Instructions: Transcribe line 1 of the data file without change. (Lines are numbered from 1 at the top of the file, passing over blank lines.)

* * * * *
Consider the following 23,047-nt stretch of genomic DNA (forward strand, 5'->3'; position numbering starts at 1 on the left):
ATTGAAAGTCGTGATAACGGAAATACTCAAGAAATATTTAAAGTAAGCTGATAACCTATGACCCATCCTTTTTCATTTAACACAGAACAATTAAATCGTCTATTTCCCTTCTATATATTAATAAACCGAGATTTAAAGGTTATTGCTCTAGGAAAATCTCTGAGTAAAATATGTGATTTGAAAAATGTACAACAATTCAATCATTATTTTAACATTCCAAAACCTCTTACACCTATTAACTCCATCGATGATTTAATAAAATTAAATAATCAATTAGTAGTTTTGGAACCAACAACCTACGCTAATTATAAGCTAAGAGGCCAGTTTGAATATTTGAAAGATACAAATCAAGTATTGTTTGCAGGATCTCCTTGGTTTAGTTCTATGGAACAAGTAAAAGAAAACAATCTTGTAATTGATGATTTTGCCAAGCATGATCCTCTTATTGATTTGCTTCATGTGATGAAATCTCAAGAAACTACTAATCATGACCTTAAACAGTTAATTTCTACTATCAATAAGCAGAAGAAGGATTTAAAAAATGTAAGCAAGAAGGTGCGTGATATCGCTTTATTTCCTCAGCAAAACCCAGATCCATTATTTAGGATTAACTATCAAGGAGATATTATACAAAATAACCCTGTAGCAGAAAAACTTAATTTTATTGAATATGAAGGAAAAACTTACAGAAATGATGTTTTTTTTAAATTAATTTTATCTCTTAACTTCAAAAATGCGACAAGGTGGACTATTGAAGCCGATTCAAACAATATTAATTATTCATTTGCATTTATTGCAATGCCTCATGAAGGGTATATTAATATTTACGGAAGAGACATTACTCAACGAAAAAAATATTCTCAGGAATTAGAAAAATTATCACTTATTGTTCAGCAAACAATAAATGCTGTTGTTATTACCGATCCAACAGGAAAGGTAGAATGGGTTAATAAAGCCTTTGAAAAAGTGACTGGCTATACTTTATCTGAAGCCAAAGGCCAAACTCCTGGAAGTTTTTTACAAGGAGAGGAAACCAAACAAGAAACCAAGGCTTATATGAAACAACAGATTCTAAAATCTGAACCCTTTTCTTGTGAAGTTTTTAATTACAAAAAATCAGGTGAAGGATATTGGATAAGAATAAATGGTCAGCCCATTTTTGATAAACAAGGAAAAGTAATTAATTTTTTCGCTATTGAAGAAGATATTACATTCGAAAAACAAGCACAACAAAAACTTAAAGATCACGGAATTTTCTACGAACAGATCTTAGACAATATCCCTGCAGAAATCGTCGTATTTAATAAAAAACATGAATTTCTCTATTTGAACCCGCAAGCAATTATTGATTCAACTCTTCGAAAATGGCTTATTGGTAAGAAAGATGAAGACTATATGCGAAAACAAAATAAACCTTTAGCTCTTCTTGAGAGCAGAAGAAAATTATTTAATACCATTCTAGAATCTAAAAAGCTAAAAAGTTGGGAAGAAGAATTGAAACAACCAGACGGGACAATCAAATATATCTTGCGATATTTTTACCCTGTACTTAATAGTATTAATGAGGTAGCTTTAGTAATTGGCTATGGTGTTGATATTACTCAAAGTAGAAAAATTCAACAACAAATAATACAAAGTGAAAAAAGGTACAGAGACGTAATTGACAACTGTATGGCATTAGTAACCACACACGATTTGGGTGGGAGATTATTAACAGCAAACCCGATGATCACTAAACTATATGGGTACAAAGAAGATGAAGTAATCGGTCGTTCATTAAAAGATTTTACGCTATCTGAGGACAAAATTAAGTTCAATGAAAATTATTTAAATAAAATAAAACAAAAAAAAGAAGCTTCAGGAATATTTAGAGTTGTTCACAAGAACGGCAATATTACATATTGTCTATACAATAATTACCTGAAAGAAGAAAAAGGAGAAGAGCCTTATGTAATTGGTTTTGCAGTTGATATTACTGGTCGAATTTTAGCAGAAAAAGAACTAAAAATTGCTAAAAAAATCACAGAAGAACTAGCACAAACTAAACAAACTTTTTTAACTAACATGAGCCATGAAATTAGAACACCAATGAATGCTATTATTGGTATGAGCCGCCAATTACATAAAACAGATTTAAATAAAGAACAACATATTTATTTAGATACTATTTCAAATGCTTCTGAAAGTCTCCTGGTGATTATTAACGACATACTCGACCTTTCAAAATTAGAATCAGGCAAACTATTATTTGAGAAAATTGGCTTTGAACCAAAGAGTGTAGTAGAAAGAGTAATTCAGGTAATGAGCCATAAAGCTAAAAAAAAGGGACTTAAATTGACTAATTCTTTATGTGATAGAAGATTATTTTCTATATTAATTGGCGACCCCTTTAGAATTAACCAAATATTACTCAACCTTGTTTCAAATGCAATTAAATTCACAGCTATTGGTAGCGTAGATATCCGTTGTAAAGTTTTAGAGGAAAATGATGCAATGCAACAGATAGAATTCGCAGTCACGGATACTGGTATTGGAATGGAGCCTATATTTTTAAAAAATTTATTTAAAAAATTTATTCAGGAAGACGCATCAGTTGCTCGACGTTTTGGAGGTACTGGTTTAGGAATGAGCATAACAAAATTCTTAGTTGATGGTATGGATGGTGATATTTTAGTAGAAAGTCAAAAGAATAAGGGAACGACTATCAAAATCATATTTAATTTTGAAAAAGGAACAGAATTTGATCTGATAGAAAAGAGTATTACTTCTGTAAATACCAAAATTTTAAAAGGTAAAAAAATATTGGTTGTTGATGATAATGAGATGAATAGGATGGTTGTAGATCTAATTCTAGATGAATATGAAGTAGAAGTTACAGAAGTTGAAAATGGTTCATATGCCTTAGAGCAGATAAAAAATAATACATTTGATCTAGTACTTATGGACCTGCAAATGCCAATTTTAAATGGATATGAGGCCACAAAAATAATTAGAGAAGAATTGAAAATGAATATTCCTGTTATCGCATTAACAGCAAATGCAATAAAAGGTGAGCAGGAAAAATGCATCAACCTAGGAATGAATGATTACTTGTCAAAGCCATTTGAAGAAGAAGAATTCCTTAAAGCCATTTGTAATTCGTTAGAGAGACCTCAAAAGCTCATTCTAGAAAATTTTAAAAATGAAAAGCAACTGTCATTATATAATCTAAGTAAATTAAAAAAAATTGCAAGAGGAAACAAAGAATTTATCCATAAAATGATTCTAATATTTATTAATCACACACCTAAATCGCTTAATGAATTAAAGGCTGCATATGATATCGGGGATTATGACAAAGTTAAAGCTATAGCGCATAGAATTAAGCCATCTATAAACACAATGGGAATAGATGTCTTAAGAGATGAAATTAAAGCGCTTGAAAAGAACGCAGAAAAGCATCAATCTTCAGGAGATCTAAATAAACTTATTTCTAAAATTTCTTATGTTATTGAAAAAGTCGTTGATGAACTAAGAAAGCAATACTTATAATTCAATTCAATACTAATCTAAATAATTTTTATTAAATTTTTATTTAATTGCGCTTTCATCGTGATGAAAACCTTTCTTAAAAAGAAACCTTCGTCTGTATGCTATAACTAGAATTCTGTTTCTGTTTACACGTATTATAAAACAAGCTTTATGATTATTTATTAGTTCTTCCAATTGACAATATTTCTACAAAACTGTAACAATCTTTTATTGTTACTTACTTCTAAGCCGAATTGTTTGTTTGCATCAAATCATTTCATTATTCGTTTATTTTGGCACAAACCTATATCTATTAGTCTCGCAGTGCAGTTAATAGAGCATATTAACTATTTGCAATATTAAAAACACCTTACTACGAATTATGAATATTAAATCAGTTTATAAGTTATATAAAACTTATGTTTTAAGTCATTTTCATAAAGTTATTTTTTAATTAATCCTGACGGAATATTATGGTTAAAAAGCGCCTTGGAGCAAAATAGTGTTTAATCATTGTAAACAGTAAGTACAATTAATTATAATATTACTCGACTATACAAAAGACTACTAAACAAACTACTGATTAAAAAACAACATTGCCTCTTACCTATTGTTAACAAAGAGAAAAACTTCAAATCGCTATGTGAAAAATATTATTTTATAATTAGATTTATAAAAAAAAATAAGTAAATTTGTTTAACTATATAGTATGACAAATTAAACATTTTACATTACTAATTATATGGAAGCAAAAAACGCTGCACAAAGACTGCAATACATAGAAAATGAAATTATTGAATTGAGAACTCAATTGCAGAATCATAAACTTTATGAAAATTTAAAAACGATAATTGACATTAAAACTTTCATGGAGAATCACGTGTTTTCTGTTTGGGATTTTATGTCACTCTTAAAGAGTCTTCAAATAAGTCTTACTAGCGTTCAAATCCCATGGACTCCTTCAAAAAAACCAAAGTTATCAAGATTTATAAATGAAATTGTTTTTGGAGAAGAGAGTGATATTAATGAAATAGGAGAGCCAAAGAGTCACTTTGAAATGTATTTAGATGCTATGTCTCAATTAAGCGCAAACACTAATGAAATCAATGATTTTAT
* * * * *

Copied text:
Consider the following 23,047-nt stretch of genomic DNA (forward strand, 5'->3'; position numbering starts at 1 on the left):